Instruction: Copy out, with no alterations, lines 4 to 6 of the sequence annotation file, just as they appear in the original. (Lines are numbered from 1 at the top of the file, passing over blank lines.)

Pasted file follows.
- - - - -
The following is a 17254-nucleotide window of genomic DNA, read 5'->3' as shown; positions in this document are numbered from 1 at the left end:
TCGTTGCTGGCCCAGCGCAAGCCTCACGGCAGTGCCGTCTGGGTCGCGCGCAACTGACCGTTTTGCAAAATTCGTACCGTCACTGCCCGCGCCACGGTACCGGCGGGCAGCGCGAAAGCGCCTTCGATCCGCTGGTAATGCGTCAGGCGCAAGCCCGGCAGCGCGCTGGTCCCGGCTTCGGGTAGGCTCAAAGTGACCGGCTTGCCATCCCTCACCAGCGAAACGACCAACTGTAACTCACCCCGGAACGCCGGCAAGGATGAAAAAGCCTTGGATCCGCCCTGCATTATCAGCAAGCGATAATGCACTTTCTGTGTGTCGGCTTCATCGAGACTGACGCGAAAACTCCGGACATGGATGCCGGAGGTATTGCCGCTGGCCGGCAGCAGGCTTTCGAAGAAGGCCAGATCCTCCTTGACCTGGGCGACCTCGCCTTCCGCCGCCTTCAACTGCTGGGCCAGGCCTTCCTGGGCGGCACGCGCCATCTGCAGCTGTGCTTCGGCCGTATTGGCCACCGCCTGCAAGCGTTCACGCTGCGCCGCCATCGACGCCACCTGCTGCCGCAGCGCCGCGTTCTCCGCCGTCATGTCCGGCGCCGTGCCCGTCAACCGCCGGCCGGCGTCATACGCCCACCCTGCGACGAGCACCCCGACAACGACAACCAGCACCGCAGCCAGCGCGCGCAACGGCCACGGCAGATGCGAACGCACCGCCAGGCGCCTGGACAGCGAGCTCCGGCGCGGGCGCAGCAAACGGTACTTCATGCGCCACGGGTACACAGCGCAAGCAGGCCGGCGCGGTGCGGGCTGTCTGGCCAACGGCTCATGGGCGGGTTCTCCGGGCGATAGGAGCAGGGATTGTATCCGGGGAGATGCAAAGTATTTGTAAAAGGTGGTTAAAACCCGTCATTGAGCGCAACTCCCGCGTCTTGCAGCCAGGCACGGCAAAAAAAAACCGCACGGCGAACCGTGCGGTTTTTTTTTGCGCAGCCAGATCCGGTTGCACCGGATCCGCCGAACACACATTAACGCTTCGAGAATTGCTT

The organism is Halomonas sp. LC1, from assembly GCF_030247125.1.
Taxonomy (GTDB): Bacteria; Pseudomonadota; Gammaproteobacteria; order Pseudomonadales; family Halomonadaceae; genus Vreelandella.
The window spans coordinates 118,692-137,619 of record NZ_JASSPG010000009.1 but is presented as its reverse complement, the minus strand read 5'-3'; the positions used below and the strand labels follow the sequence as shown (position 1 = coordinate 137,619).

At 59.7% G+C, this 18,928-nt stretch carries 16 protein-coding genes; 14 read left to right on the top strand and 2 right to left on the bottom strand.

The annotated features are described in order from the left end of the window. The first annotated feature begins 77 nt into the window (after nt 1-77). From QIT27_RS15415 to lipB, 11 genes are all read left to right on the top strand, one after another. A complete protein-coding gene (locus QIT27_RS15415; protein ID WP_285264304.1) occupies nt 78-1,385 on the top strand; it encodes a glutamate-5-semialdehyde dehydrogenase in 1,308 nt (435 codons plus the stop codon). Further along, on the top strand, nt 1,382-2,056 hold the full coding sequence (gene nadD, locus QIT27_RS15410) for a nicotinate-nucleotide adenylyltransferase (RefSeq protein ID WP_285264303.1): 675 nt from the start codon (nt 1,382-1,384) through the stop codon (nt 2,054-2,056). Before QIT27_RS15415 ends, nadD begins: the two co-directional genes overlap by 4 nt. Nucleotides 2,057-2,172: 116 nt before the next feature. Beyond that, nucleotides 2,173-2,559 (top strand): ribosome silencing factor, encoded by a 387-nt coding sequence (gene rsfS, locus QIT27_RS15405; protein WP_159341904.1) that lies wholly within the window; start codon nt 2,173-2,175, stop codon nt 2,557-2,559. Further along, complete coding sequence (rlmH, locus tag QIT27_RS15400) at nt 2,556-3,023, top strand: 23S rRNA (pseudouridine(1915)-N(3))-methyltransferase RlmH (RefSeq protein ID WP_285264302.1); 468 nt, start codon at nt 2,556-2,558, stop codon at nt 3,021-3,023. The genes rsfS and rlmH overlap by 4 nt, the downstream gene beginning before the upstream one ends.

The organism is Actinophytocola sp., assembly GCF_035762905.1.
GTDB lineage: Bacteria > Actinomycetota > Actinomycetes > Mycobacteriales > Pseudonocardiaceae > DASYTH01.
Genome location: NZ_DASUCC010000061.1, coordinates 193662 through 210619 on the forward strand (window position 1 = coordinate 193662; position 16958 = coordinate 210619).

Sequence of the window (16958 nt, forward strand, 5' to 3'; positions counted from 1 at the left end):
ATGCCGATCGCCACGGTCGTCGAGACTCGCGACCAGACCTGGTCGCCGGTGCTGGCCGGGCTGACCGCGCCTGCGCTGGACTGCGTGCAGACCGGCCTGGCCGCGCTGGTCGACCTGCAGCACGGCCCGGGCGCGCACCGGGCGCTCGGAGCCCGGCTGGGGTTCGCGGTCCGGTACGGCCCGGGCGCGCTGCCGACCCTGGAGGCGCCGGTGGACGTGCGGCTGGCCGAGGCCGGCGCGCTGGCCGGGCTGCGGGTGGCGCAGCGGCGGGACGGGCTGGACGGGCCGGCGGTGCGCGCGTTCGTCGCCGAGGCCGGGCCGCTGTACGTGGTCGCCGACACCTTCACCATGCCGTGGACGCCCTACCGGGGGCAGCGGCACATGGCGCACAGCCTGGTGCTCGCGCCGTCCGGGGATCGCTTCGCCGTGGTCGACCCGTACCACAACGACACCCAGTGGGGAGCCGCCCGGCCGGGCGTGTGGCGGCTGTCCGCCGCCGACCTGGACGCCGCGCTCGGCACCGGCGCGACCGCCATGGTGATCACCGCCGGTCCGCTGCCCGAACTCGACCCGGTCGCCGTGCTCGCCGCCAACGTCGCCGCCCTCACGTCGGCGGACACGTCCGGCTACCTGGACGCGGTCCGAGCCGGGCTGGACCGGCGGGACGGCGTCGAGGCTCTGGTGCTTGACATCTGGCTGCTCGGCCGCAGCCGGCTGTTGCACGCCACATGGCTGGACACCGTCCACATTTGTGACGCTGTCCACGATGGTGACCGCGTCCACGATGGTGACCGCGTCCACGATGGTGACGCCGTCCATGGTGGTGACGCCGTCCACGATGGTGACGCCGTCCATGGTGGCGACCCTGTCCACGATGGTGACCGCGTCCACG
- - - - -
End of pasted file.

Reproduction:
Taxonomy (GTDB): Bacteria; Pseudomonadota; Gammaproteobacteria; order Pseudomonadales; family Halomonadaceae; genus Vreelandella.
The window spans coordinates 118,692-137,619 of record NZ_JASSPG010000009.1 but is presented as its reverse complement, the minus strand read 5'-3'; the positions used below and the strand labels follow the sequence as shown (position 1 = coordinate 137,619).

At 59.7% G+C, this 18,928-nt stretch carries 16 protein-coding genes; 14 read left to right on the top strand and 2 right to left on the bottom strand.